Given the importance of glycemic control in the development of diabetes complications, the plethora of tools now available to monitor the day-to-day trends in glycemia is remarkable. In this regard, self-monitoring of blood glucose (SMBG) has been considered a key component of patient management. Arguably, there remains almost universal agreement that SMBG should be available to all diabetic patients regardless of current treatment strategy. However, recently there have been reports that have challenged the current paradigm that all patients should use SMBG and concluded that SMBG for type 2 diabetic patients not on insulin may not be beneficial on glycemic control and must be weighed against the expense and inconvenience. In this two-part point-counterpoint narrative, Malanda et al. and Polonsky and Fisher take opposing views on the utility of SMBG to be valuable for individuals with type 2 diabetes not using insulin. In the narrative below, Malanda et al. suggest that the evidence for potentially beneficial SMBG-induced effects on glycemic control, hypoglycemic periods, and potential harms in type 2 diabetic patients who are not treated with insulin does not justify the use of SMBG. Moreover, the use of SMBG is associated with huge costs, which should be better redirected to effective strategies to improve health for this category of patients.
—William T. Cefalu, md Editor in Chief, Diabetes Care
Self-monitoring of blood glucose (SMBG) is considered a key component of the treatment regimen in patients with type 2 diabetes using insulin (1). There is almost universal agreement that SMBG should be available to all diabetic patients. Even for patients not using insulin, the use of SMBG is widely taken up in clinical practice guidelines (2) and is accepted as a part of their diabetes management.
SMBG is used as an early warning to detect or confirm hypoglycemia and to improve patients’ recognition of severe hyperglycemia. Given that real-time data on blood glucose levels reflects the influence of physical activity and diet, SMBG has the potential to help patients better understand the impact of lifestyle on glycemic control (1). Furthermore, information derived from consecutive series’ of SMBG measurements could be of use for a treating physician to modify the glucose-lowering treatment. Despite these potential benefits, there is a limited evidence base for an effect of SMBG on hemoglobin A1c (HbA1c) in type 1 (3) and type 2 diabetic patients using insulin (4). We have summarized and labeled the available evidence of an effect of SMBG on HbA1c and hypoglycemia in patients using insulin (type 1 and type 2 diabetes) and patients not using insulin (type 2 diabetes) using a grading system modeled after existing methods (Table 1). At this point, we will discuss the lack of evidence of an effect of SMBG in patients with type 2 diabetes not treated with insulin.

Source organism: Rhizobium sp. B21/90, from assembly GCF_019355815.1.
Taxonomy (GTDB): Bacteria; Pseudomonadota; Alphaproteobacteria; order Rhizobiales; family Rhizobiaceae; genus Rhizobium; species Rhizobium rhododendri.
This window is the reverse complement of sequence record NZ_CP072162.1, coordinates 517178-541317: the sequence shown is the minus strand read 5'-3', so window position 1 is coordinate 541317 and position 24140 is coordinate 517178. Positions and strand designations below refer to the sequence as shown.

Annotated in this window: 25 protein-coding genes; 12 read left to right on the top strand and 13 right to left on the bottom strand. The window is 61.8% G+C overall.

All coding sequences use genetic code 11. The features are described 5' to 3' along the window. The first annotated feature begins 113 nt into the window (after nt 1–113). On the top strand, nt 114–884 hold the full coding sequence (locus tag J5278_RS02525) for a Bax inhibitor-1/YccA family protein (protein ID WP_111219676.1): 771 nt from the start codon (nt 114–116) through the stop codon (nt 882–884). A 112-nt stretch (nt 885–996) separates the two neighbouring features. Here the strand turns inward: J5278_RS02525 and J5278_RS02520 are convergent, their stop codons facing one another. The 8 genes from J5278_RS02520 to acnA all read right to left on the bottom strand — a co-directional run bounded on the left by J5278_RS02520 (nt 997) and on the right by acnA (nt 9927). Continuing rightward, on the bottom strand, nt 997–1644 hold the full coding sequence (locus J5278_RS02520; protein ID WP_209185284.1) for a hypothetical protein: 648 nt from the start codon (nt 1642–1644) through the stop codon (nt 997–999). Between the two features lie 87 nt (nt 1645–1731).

SMBG, glycemic control, and noninsulin-treated type 2 diabetes
According to the available evidence, SMBG has no clinically relevant effect on glycemic control for type 2 diabetic patients not treated with insulin. Our recent systematic review and meta-analysis of all randomized controlled trials investigating effects of SMBG published since 1989 summarizes the available evidence (5). Included studies in this review varied in intervention strategies and intervention duration and included newly diagnosed or established type 2 diabetic patients. In established type 2 diabetic patients, pooled analysis resulted in a −0.26% (95% CI −0.39 to −0.13) decrease in HbA1c, in favor of SMBG after 6 months. This decrease does not meet the generally agreed clinically relevant level of 0.5% (6). The reported effects after 12 months were even smaller and lacked statistical significance (−0.13% [−0.31 to 0.04]) (5). These effects were almost similar to the effect of SMBG found in previously published reviews and meta-analyses (6,7).
In light of this evidence, the question emerges whether there are any subgroups of type 2 diabetic patients not treated with insulin that might have a glycemic benefit from SMBG. Only two studies investigated the effect of SMBG on HbA1c in newly diagnosed and noninsulin-using type 2 diabetic patients with conflicting results after 12 months’ follow-up (5). In addition, recently a meta-analysis of individual patient data of six studies investigating effects of SMBG in noninsulin-using type 2 diabetic patients reported no significant effect in predefined subgroups of age, sex, baseline HbA1c, diabetes duration, and prior experience in self-monitoring (7). So summarizing, there is no substantial evidence of a beneficial glycemic effect of SMBG in any defined subgroup of noninsulin-using type 2 diabetic patients.
SMBG and hypoglycemia